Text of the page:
Prior to my first mobile home park, I had never heard of the concept of seller financing of real estate. I just assumed that all mobile home parks had to be purchased using regular old bank debt. So you can imagine my shock when the seller said “I want $400,000 with $10,000 down and I’ll carry the balance. Not only was he going to carry the paper, but the down amounted to only 2.5% rather than the 25% that I would have thought to be the norm. My next four parks all followed this example, with down-payments ranging from 0% to 20%. My peers in other commercial real estate niches are endlessly dumbfounded as to how mobile home park buyers can pull this off. The truth is that seller financing is a win/win for all parties, and a very common element to this unique niche. For example, we recently entered into an $8.9 million deal in which one of the requirements was that the seller got to carry the paper, rather than get paid in cash.
To engage in seller carry, the seller must own the property free and clear. The mobile home park industry is one of the few remaining real estate niches in which the original builders of the parks are still the owners. Most paid their mortgages off several decades ago, and are free to do what they want – including structuring financing in any manner they desire.
The financial benefits to seller financing are enormous. Let’s assume that you buy a mobile home park for $500,000. Let’s assume that you pay the seller cash. What happens? They pay taxes (let’s call it 20%) and that leaves them with $400,000 to invest. With current CD rates of 1%, that will net them a whopping $4,000 per year. However, if they carry the paper on the transaction, and you put 20% down, the numbers would be taxes of only 20% of your $100,000 down payment (you only pay tax as you receive the money), and then $480,000 at maybe 7% which equals $33,600 – that’s about $30,000 per year more in their pocket. Not a hard sell, right?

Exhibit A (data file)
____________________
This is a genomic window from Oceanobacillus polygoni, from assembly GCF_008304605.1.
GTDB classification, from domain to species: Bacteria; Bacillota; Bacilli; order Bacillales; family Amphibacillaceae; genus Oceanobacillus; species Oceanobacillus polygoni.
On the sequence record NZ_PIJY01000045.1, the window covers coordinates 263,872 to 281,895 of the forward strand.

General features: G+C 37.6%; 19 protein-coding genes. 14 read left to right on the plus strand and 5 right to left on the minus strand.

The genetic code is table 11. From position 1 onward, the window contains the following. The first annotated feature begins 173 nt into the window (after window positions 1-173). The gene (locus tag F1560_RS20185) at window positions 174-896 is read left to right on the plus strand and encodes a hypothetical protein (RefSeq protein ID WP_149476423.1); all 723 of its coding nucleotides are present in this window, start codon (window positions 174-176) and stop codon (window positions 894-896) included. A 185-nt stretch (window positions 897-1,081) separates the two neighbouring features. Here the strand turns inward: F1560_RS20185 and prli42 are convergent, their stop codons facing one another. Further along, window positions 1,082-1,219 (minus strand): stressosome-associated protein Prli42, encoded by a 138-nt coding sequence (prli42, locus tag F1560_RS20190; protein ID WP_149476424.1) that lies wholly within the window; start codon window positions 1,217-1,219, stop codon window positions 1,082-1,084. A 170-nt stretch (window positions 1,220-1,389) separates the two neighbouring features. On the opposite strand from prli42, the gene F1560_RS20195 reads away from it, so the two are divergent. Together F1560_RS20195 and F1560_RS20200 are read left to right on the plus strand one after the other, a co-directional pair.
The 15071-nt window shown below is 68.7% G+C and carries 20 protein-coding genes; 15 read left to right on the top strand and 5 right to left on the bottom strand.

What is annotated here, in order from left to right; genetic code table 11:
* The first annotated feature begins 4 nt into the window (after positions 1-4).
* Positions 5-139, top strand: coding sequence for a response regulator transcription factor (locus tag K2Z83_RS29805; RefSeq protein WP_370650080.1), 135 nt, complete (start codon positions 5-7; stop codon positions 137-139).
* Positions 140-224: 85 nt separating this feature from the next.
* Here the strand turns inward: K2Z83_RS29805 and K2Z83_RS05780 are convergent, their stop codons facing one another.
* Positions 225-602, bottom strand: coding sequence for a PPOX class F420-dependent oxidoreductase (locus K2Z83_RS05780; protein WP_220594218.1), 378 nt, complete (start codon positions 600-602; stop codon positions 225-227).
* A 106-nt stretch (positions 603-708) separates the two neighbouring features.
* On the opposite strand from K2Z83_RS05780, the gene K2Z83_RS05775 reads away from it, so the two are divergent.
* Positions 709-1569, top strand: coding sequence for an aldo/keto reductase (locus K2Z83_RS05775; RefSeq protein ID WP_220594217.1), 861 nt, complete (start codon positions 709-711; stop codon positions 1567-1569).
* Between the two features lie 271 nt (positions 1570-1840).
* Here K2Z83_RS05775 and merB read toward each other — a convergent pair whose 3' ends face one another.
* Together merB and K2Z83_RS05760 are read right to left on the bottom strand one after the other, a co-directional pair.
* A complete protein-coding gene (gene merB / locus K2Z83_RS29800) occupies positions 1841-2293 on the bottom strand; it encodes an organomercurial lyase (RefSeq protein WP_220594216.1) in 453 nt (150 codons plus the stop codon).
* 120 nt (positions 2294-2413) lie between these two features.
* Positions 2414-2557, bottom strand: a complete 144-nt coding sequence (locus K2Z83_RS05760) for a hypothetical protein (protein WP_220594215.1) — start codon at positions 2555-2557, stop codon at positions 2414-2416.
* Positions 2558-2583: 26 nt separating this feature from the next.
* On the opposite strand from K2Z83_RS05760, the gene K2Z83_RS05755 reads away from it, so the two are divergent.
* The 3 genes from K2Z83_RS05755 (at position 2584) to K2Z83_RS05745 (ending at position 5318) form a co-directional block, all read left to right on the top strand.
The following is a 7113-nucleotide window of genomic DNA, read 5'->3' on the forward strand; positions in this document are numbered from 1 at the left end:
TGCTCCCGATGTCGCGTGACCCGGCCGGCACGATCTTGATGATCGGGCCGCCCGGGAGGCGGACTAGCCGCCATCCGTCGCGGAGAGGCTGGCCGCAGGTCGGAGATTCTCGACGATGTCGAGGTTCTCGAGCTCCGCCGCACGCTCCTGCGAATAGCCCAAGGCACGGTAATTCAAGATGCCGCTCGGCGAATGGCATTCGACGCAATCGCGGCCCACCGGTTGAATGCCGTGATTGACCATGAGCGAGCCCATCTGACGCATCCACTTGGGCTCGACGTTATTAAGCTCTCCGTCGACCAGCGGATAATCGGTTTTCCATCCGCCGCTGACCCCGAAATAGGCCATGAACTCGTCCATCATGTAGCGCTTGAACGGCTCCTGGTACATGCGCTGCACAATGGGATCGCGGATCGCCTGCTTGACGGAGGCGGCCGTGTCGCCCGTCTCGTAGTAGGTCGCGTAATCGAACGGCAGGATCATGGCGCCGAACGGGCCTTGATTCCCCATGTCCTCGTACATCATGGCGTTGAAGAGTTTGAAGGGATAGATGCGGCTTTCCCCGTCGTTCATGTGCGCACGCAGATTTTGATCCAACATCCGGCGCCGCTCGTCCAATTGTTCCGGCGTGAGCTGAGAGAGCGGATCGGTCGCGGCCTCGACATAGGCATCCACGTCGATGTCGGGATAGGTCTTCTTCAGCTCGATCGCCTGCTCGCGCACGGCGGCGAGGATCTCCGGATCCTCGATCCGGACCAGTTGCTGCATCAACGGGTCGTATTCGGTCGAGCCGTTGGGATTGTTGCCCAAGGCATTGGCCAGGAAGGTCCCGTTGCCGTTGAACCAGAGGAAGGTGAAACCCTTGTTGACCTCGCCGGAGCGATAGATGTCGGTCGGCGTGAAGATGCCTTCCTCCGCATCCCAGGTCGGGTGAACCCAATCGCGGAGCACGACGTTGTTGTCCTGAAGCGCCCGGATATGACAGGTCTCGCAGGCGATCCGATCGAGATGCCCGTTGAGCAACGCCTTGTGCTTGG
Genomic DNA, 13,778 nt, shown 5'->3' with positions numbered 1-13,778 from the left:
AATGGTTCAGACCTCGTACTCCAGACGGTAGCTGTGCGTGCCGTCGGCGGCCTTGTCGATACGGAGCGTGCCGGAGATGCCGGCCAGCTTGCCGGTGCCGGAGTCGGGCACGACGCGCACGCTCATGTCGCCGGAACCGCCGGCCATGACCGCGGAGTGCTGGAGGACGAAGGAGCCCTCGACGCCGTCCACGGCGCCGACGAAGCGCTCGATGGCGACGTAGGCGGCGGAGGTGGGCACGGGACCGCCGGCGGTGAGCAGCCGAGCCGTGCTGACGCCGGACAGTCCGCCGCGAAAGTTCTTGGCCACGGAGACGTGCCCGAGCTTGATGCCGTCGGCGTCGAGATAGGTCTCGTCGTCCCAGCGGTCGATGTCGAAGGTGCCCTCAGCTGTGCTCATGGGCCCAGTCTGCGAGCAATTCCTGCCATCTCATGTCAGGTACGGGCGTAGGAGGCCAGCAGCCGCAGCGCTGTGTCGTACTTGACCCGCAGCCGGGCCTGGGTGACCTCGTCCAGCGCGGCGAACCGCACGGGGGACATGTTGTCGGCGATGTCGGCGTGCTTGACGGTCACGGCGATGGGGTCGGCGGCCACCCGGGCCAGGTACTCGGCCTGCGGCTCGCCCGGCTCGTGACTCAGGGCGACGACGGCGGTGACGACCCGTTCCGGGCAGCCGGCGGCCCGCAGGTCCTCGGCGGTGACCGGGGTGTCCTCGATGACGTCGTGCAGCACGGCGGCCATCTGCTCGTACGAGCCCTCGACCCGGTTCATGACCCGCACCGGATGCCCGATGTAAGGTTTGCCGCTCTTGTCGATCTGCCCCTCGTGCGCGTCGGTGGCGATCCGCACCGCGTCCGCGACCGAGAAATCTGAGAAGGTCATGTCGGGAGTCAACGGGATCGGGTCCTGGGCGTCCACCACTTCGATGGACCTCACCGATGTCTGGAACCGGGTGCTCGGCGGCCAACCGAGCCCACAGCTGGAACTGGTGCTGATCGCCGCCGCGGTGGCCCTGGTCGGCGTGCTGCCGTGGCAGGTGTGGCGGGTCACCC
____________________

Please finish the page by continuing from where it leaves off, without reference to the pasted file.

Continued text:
No, that’s not common at all. We’ve done probably 50 seller carry deals, and not one has had any form of personal guaranty. Why is that? The seller is perfectly comfortable with getting the park back if you default – it was there’s already for decades and they know how to run it.
There really isn’t any. Probably the only negative is what happens when the buyer does a poor job of due diligence. Such a buyer needs a second opinion on if the park is a wise investment, and someone to stop them from making a stupid deal. Often, the bank and the appraiser fits this bill. If you are not using bank debt – and even if you are – due diligence is essential. Benjamin Franklin once said “diligence is the mother of good luck”. Franklin would have made a good real estate investor.
The seller financing opportunity in mobile home parks will end when the sellers, who own them free and clear, die off. Since many of these mom & pop owners are WWII and Korean War veterans, that means that old age is catching up with them quickly. We think there’s probably about a decade left of seller carry transactions.
One of the biggest contrasts between mobile home parks and all other forms of commercial real estate is the availability of seller financing. This powerful tool can make or break the starting investor, and should be used when possible to make a good deal great.